Through simultaneous health monitoring based on eating and rumination habits, udder diseases, for instance, can be detected at an early stage because feed intake or rumination activity usually decreases. “Cows that eat less before calving are often seen as problem cows after calving,” says Philippen.

Farm manager Christoph Philippen:

“Now we can react faster. In the past, we often didn’t detect problems like this until two or three days later.”

The outdoor transit pen is divided into three functional areas with a preparatory, calving and recently calved cow pen.

The two calving bays of the transit pen are mirrored and provide enough space for two to three cows.

Smarttags for cattle too

For the first time, the cows are now given the smart tags with built-in health monitoring after their first calving in the calving pen, which is attached externally to the production pen. From then on, the smart tags stay on each cow while it is on the farm. The open transit pen with outside feeding table is divided into three functional areas. On the left, there is a bay for the preparatory group, two calving bays are housed in the middle and to the right is the barn for recently calved cows. Recently calved cows are monitored daily for fever and ketosis. These calved cows stay there for around ten days and are always led into the milking parlour at the end.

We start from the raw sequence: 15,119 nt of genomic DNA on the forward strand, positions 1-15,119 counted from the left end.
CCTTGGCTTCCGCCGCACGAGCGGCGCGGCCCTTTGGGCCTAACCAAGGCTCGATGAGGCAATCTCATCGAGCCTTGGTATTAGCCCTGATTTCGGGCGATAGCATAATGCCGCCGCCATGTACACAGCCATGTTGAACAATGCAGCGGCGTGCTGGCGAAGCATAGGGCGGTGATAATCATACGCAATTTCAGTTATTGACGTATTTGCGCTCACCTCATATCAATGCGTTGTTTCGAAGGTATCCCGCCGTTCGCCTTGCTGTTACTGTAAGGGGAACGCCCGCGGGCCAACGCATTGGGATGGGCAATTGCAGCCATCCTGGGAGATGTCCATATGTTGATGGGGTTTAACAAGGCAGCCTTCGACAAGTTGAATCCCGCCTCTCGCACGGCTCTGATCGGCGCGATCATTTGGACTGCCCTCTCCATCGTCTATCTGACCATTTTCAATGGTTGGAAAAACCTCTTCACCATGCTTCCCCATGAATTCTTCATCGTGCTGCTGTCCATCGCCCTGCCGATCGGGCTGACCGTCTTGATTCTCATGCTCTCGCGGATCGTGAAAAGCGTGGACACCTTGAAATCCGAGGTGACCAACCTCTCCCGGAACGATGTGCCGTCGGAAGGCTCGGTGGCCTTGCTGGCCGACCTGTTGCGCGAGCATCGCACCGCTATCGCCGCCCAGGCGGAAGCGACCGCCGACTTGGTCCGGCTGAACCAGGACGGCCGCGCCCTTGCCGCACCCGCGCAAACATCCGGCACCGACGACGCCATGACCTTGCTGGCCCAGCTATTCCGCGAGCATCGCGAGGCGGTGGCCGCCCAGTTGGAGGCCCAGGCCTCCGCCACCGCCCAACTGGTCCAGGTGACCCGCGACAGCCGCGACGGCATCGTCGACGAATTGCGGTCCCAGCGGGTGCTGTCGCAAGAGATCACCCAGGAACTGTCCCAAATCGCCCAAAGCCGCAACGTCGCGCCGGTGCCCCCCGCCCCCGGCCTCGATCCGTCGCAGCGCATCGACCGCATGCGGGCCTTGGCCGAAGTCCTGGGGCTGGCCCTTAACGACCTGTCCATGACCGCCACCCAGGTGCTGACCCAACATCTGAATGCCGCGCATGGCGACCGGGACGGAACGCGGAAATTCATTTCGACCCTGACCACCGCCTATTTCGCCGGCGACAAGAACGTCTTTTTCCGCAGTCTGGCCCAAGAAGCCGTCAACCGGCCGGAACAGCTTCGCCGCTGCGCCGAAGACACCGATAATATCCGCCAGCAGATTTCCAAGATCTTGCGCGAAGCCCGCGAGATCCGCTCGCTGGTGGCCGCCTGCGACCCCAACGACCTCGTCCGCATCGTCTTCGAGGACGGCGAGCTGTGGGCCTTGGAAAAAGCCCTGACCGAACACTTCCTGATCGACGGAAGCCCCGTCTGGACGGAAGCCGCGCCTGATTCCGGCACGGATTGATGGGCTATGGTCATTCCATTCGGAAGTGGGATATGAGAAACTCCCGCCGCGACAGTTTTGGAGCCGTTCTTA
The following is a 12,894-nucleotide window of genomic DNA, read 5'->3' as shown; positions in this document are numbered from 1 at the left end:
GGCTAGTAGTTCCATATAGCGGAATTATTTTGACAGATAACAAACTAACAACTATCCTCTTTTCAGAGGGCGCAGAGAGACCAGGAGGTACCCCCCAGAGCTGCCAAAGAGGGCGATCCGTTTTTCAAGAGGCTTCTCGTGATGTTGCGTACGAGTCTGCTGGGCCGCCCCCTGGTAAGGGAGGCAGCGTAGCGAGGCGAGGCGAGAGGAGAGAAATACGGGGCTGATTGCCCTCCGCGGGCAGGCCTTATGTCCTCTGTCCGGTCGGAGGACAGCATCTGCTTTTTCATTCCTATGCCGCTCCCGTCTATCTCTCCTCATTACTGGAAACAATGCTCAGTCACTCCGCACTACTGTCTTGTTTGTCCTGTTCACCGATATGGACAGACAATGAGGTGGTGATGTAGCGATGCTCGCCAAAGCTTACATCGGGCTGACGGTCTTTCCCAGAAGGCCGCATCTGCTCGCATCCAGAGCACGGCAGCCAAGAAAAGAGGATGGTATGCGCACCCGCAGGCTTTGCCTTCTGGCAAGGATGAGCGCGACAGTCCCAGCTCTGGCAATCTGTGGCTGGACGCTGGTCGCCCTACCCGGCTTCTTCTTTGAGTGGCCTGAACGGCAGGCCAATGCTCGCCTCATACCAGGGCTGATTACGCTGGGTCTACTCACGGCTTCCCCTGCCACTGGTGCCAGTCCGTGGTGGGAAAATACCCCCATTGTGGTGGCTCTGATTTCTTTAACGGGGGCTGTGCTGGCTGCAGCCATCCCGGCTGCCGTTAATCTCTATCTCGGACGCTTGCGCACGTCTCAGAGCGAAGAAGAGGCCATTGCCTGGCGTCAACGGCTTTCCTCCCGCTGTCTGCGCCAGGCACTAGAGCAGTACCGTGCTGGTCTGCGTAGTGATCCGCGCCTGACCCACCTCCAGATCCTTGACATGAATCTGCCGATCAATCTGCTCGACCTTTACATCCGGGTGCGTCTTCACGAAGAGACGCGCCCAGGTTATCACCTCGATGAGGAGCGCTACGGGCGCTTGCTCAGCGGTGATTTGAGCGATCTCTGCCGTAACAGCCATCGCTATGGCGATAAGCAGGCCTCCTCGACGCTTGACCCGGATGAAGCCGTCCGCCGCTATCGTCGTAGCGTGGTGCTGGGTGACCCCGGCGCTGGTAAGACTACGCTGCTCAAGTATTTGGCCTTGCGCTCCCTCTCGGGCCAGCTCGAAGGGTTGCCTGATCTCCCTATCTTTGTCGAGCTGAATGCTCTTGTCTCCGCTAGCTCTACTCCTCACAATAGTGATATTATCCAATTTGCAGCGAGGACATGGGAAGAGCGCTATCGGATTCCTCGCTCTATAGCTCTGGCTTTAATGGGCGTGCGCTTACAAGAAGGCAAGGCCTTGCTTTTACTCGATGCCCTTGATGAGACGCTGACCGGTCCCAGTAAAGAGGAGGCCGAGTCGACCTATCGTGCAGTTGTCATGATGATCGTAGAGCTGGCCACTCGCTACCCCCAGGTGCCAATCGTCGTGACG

For cattle housed in the old site until they calve the first time, there is an insemination group which also has smart tags. However, these sensors only measure pure activity or feeding duration, without additionally monitoring health. The farm can also have the cattle completely inseminated; there is no stud. The age of first calving (AFC) on the farm is 24.3 months on average.

 

The calf pen, built in 2014, is divided into three groups: the first two groups are located on the automatic feeder, and the final one is already set down.

Labour savings

For the investment in the heat detection system with health monitoring, the Philippe family spent around 100 Euros per cow. Overall, the heat detection rate has increased significantly so far, and the inter-calving age and lactation days have declined. In addition, the cows are not as fat at insemination as before because insemination takes place sooner. Injection is also less often required because oestrus is detected faster.

Farm manager Christoph Philippen:

“We’re very happy with the heat detection system so far because it makes our work a lot easier.”